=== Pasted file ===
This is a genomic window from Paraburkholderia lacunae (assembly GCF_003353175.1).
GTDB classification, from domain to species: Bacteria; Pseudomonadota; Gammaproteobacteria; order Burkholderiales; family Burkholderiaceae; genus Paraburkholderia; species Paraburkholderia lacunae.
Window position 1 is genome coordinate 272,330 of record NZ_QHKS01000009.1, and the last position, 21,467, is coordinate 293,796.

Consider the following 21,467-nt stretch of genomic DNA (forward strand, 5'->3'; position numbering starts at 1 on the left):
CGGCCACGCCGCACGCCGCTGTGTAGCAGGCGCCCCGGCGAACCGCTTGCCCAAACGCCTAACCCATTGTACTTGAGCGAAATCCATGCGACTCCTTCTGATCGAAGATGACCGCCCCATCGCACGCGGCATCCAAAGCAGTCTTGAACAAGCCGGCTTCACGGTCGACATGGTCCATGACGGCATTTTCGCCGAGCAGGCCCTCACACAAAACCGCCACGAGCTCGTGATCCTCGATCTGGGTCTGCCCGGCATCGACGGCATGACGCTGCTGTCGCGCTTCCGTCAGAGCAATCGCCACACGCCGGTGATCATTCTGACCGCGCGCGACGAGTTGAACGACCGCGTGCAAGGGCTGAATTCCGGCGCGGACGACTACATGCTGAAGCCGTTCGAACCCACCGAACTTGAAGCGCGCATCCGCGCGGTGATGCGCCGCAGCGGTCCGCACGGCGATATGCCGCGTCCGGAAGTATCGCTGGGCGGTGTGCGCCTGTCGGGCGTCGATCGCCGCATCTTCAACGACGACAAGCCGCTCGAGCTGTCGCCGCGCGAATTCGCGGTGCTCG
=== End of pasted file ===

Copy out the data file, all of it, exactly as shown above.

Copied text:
This is a genomic window from Paraburkholderia lacunae (assembly GCF_003353175.1).
GTDB classification, from domain to species: Bacteria; Pseudomonadota; Gammaproteobacteria; order Burkholderiales; family Burkholderiaceae; genus Paraburkholderia; species Paraburkholderia lacunae.
Window position 1 is genome coordinate 272,330 of record NZ_QHKS01000009.1, and the last position, 21,467, is coordinate 293,796.

Consider the following 21,467-nt stretch of genomic DNA (forward strand, 5'->3'; position numbering starts at 1 on the left):
CGGCCACGCCGCACGCCGCTGTGTAGCAGGCGCCCCGGCGAACCGCTTGCCCAAACGCCTAACCCATTGTACTTGAGCGAAATCCATGCGACTCCTTCTGATCGAAGATGACCGCCCCATCGCACGCGGCATCCAAAGCAGTCTTGAACAAGCCGGCTTCACGGTCGACATGGTCCATGACGGCATTTTCGCCGAGCAGGCCCTCACACAAAACCGCCACGAGCTCGTGATCCTCGATCTGGGTCTGCCCGGCATCGACGGCATGACGCTGCTGTCGCGCTTCCGTCAGAGCAATCGCCACACGCCGGTGATCATTCTGACCGCGCGCGACGAGTTGAACGACCGCGTGCAAGGGCTGAATTCCGGCGCGGACGACTACATGCTGAAGCCGTTCGAACCCACCGAACTTGAAGCGCGCATCCGCGCGGTGATGCGCCGCAGCGGTCCGCACGGCGATATGCCGCGTCCGGAAGTATCGCTGGGCGGTGTGCGCCTGTCGGGCGTCGATCGCCGCATCTTCAACGACGACAAGCCGCTCGAGCTGTCGCCGCGCGAATTCGCGGTGCTCG